Kirt Peterson, who was there to represent "horse people," said he wanted to support and defend the home and community he knows and loves.
"I would like to preserve a rural community, but also just a community," he said. "By putting legacy along this corridor it would encircle western Farmington in freeways, so it makes it basically a circle. We want to see all the highway and transportation stay through the main corridor."
The rural, sleepy nature of west Farmington and its wide open views are what brought many to the area, including Brady and Kristy Crabtree. The couple moved to the area in 2010 and fell in love with its people and its proximity to cities while still feeling remote.
"We just don't want a raised freeway out here in the rural area. It doesn't make sense or seem to fit in at all," Brady Crabtree said. "I didn't want to be one of those people, if it happens back there where we don't want it, that just complains about it without doing anything about it."
"We wanted to show our kids that you can try," Kristy Crabtree said. "This is great. I think a lot of people aren't even from the area, they just care about the birds. People are powerful."
In addition to its threat to the rural landscape, the project would encircle Farmington in freeways and the city would not gain an economic benefit because the proposed on- and off-ramps bypass the city center and the developing Station Park area, Prescott said.
"We have boaters, hunters, bikers, bird lovers, the eagle sanctuary is right here, the Farmginton bay nature preserve, farmers, a pumpkin patch, it's just a way of life. It's our whole way of life and we think that UDOT and the cities should think before they plan things.
But there is another side.
Those in Kaysville think the Glovers Lane option is the obvious choice. Wendi Snell said UDOT's Shepherd Lane option would displace her and her family as it includes the destruction of 10 homes.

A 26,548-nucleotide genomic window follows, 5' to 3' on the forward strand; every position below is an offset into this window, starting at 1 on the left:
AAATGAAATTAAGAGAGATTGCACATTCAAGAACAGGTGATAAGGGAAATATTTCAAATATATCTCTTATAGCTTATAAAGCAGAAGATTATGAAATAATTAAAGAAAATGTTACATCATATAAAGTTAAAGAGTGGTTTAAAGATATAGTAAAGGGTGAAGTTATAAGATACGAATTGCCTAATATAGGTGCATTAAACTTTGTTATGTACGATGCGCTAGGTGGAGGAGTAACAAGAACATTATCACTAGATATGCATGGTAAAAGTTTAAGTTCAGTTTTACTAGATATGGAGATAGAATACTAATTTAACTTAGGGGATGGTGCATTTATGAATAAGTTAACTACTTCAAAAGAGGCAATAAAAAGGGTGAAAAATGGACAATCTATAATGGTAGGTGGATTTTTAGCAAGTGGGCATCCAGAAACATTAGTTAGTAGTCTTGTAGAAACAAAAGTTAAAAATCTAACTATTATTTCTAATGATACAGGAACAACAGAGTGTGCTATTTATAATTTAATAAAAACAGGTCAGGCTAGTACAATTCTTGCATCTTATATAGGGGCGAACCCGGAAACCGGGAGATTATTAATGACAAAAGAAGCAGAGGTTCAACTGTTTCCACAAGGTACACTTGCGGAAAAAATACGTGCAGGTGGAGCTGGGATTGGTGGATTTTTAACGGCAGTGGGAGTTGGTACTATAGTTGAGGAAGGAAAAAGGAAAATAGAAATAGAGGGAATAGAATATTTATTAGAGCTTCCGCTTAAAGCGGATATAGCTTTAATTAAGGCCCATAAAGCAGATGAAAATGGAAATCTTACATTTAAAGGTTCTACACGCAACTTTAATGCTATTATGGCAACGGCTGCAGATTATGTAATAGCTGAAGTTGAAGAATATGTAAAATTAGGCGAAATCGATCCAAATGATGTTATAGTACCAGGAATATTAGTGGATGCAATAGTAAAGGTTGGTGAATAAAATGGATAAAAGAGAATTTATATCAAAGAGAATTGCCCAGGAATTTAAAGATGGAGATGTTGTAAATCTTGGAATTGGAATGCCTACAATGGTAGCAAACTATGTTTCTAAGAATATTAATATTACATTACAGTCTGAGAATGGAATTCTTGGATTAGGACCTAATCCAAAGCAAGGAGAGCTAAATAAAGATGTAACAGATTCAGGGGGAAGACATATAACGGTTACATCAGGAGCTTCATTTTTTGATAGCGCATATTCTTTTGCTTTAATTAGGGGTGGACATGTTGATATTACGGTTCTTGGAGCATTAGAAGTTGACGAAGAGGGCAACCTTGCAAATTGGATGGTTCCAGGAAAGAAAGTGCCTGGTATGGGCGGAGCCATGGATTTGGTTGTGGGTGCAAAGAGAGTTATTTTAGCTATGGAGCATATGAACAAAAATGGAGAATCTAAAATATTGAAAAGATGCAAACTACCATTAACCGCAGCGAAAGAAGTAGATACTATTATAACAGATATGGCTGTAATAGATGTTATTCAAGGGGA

"We don't want to say anything against the other road for the Glovers area, because my heart goes out to them as well and I understand where they're coming from. But my home is going to be taken," she said.
"It's not just a freeway that's going to be built next to me or behind me, it's taking my home. I have no idea where I'd go. My kids absolutely love the schools they go to, they love their friends, and everything that we have built in our life was supposed to stay here."
Kaysville Mayor Steve Hiatt said he thinks the need for the freeway is there. He said UDOT has a tough decision to make. But he said top priority should go to homeowners.
"It is a huge impact to anyone's life to say, 'Hey you may enjoy your home, your place of solace, but it might be taken away from you,'" Hiatt said. "It's simply nothing that should be taken lightly. … We support wildlife, we support wetlands. Quite honestly when you compare the differences between the two, the impacts are much the same until you come down to the human aspect and you look at the 10 homes that are being taken."
Gleason said a 100 percent consensus on an option is not likely. But UDOT officials are trying to communicate with the residents of each community and be transparent in their process. He said a decision isn't expected until 2014.
"It's far from a done deal," he said. "We're far from making a final decision."